Historical Howlers, Funny and Otherwise: Dan Brown’s Backward Understanding of Gnosticism

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Many readers from my generation probably remember the hilarious riposte by Bluto, a character in the movie Animal House: "Was it over when the Germans bombed Pearl Harbor?!" One could not ask for a funnier example of a historical howler than that, and John Belushi's performance made it even more hilarious. But historical howlers are not always funny. Consider, for example, the factual errors strewn throughout Dan Brown's runaway bestseller, The Da Vinci Code.

Revised: 18-Dec-2008

Was it over when the Germans bombed Pearl Harbor?!

Many readers from my generation probably remember the hilarious riposte by Bluto, a character in the movie Animal House: “Was it over when the Germans bombed Pearl Harbor?!” One could not ask for a funnier example of a historical howler than that, and John Belushi’s performance made it even more hilarious. But historical howlers are not always funny. Consider, for example, the factual errors strewn throughout Dan Brown’s runaway bestseller, The Da Vinci Code. The howlers and other factual errors in the middle chapters of that book are almost too numerous to count (on p. 234, there are sixteen errors in the space of just three small paragraphs!), and they are so absurd that debunking the book’s virtual history has been compared to shooting fish in a barrel. Unfortunately, probably only a fraction of that novel’s readers are any the wiser, and that is why these howlers are ultimately not funny. They will be even less funny when the movie comes out.[1]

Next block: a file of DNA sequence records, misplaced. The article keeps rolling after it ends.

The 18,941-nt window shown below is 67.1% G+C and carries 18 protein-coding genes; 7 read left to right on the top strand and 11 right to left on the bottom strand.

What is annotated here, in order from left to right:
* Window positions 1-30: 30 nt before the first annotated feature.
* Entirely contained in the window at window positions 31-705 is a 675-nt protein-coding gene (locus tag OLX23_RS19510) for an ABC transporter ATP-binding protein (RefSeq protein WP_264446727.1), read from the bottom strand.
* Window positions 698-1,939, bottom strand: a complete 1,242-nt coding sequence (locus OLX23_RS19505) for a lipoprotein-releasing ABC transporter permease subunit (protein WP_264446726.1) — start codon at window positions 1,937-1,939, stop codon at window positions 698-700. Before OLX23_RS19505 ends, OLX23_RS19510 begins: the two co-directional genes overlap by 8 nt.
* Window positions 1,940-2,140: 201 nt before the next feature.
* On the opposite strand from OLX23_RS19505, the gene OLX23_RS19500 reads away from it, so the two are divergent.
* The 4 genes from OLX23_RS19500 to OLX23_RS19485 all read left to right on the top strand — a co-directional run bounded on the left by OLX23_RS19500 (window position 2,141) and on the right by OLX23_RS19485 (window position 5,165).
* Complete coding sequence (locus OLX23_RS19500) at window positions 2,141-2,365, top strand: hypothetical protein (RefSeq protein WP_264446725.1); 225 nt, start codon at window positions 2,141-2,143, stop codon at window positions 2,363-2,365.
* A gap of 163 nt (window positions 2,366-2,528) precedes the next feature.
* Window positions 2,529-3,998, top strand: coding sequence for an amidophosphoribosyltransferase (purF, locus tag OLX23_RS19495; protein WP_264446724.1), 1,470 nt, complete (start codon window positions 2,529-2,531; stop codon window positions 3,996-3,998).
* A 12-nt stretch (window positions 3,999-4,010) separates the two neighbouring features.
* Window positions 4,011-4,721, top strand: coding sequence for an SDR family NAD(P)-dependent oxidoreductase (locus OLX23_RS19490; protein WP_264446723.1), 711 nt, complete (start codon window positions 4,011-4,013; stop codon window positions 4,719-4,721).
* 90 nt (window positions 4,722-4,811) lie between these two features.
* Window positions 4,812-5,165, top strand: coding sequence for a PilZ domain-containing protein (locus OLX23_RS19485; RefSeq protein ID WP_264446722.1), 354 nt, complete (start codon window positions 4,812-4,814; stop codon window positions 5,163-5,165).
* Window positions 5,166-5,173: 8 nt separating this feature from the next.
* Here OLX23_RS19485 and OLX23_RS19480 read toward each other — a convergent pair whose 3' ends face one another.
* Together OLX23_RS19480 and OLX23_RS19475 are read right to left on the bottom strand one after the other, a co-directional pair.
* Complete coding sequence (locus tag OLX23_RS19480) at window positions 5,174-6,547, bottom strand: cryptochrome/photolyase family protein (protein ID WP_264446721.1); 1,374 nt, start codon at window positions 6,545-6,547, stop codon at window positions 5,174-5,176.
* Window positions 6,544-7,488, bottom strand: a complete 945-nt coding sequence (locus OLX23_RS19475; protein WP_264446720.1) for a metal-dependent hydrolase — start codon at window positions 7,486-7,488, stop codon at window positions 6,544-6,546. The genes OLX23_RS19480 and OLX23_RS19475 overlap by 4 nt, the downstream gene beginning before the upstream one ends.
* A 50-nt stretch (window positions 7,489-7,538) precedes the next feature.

As I use the term, I do not refer to every factual error as a “howler.” When one of Brown’s characters (on p. 234) says that the Dead Sea Scrolls were discovered in the 1950’s, or refers to the writings discovered at Nag Hammadi in 1945 as “scrolls” (instead of codices), or refers to what a word found in those writings means in “Aramaic” (instead of Coptic), historians might have more than enough reason to wince, but we probably shouldn’t classify the error as a “howler.” I would also add that those sorts of mistakes do not contribute materially to Brown’s fallacious, revisionist history of Jesus and the early church (which might allow the historian to find some humor at those points). Some of these errors are no worse than, say, a green or yellow tunic in a 1950’s movie based on a Bible story. But when Brown’s character asserts that Gnostic gospels were found in the Dead Sea Scrolls (as he does on p. 234, in the same paragraph as the above claims), or that the divinity of Christ did not become a Christian tenet until the time of Constantine, we are clearly in the realm of the howler. Any writer who makes errors of that magnitude cannot be said to have done his or her research (their claims notwithstanding).

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  • [1] To the credit of Sony Pictures, they have decided to allow Christian responses to The Da Vinci Code to be posted on their website.
  • Jack Poirier

    Jack Poirier

    Jack Poirier is the chair of biblical studies at the newly forming Kingswell Theological Seminary in Cincinnati, Ohio (scheduled to open in Fall 2008). Jack earned his doctorate in Ancient Judaism from the Jewish Theological Seminary in New York City, where he wrote a dissertation…
    [Read more about author]

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